My manifold is glowing red hot? Why?
Manifolds do glow red hot under high load in many engines - especially when fitted with Turbo Chargers. See the article on Why is my turbo glowing red hot for the answer that covers both the turbo and the manifold.
My manifold temperature is not even? Why?
First, some spots may be cooler than others, this can be cause by a few things:
You think its hotter, because of the colour, but you haven't measured it
Relying on colour isn't a reliable way to tell how hot the manifold is at a certain point. With this light glow, it will appear different colours under different light levels. Therefore always check with an infrared thermometer that has been calibrated. Using cheap un-calibrated tools gives unreliable results.
Here you see the engine from the first angle.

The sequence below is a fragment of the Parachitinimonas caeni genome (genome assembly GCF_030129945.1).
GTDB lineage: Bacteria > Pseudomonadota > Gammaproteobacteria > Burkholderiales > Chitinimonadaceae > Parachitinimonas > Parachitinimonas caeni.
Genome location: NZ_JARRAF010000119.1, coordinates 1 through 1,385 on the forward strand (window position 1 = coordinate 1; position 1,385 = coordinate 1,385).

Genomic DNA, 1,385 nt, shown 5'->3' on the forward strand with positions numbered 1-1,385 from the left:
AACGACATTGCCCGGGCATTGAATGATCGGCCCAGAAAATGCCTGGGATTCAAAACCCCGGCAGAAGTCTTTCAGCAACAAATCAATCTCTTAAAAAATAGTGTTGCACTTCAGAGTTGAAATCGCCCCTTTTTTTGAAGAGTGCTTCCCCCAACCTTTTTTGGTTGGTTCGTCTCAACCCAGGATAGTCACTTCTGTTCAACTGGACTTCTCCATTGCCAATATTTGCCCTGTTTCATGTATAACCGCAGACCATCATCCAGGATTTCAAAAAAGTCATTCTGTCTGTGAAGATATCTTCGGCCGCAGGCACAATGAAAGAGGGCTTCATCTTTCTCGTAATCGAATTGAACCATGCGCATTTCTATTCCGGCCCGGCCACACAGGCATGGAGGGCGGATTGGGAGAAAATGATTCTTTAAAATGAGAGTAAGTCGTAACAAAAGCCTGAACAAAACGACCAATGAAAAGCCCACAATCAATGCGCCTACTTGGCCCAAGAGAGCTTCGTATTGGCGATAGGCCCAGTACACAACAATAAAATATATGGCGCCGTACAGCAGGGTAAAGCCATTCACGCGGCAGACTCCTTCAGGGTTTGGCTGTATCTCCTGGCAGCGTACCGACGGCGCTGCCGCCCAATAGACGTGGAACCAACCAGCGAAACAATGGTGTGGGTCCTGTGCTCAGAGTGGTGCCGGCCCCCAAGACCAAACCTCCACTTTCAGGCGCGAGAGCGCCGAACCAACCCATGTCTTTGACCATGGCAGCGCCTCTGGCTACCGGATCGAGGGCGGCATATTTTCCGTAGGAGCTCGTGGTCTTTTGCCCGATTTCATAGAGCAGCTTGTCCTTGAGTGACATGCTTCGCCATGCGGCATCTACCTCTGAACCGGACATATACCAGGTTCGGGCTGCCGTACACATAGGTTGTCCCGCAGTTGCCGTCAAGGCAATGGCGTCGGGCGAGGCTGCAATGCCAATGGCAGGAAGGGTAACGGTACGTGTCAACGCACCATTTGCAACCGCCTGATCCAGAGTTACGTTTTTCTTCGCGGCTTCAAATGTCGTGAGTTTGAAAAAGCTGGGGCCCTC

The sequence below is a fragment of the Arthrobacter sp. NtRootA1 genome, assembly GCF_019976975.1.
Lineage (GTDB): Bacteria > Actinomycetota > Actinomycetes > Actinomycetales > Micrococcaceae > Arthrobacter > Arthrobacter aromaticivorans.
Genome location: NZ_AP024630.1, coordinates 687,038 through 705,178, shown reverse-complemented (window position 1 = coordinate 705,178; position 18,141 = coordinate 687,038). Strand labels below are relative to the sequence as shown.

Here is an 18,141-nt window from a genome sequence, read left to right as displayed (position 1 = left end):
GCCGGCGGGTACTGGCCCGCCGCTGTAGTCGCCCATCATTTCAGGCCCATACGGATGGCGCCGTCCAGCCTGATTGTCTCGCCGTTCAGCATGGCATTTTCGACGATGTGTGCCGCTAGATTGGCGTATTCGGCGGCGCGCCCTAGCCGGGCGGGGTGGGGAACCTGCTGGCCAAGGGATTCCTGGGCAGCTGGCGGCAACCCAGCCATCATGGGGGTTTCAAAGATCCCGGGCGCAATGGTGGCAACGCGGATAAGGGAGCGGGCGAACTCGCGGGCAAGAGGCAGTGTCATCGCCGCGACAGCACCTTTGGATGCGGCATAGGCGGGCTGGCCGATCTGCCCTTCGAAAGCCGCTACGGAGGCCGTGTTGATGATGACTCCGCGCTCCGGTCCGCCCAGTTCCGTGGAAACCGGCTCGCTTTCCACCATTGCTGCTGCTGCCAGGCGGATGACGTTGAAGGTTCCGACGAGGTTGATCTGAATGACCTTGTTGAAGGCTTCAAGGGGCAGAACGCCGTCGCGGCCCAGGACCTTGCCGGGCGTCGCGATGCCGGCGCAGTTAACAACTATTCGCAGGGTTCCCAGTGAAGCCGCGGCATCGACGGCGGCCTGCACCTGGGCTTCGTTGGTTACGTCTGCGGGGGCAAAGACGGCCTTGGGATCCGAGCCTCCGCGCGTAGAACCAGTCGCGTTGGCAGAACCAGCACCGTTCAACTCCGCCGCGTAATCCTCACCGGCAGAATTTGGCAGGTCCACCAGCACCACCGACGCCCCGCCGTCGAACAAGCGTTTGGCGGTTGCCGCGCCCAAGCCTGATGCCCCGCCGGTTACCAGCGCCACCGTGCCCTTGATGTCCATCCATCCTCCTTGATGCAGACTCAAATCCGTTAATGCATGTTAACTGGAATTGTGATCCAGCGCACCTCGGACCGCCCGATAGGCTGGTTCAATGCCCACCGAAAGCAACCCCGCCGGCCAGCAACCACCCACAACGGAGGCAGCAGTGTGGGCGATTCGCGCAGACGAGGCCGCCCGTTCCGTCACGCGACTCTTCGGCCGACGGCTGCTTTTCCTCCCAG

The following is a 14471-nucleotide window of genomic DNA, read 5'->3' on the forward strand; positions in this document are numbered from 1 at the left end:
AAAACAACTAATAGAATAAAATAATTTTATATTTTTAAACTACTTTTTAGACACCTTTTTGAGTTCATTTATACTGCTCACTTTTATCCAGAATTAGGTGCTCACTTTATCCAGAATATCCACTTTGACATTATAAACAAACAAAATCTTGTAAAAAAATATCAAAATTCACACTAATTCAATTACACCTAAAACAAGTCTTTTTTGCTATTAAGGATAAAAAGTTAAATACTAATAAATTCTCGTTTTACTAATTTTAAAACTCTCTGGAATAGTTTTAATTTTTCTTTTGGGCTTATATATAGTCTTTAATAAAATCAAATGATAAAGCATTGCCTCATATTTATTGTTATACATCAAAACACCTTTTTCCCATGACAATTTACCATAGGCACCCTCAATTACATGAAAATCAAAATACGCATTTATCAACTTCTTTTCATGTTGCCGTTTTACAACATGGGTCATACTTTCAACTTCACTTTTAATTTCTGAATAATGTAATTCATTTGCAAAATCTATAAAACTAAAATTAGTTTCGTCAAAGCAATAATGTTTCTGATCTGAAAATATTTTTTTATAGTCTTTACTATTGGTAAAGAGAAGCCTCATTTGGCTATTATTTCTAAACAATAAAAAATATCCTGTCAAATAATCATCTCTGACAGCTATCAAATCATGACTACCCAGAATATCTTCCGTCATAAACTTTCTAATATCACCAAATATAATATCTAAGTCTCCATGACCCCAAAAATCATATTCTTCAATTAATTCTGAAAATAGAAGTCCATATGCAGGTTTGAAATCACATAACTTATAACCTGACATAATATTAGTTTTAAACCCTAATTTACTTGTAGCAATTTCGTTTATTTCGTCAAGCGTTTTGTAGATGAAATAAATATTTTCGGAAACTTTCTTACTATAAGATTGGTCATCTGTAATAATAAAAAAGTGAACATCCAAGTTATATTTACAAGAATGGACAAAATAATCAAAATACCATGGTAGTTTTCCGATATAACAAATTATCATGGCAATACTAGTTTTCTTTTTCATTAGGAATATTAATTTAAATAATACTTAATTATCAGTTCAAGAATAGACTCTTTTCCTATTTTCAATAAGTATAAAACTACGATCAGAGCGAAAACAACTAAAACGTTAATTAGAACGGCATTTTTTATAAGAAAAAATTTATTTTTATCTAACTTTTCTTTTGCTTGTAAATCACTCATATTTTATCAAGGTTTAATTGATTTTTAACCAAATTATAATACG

Now another angle, you can see the white and yellow circled portions looks blacker (i.e. cooler) than in the image above. This is due to the lighting and demonstrates why they should be measured.
Uneven thickness of manifold
No two manifolds are identical, some may have thicker spots than others, leading to lower external temperatures. You can see from the colour - again better id you measure! The example below you can see the deliberately thicker part of the manifold - it appears darker, because it is cooler.
Different gas flow
At different points on the manifold, you will have different gas flow rates. As you can see from the image below, on the left the first engine cylinder connects, in the centre the second and then on the tight the third. This shows that as there is less hot gas (and hence less energy in the gas) traveling through the pipe, it is cooler.
It is worth noting also, that the manifold is likely thicker on the bend than in the straight section, which may also contribute to this effect.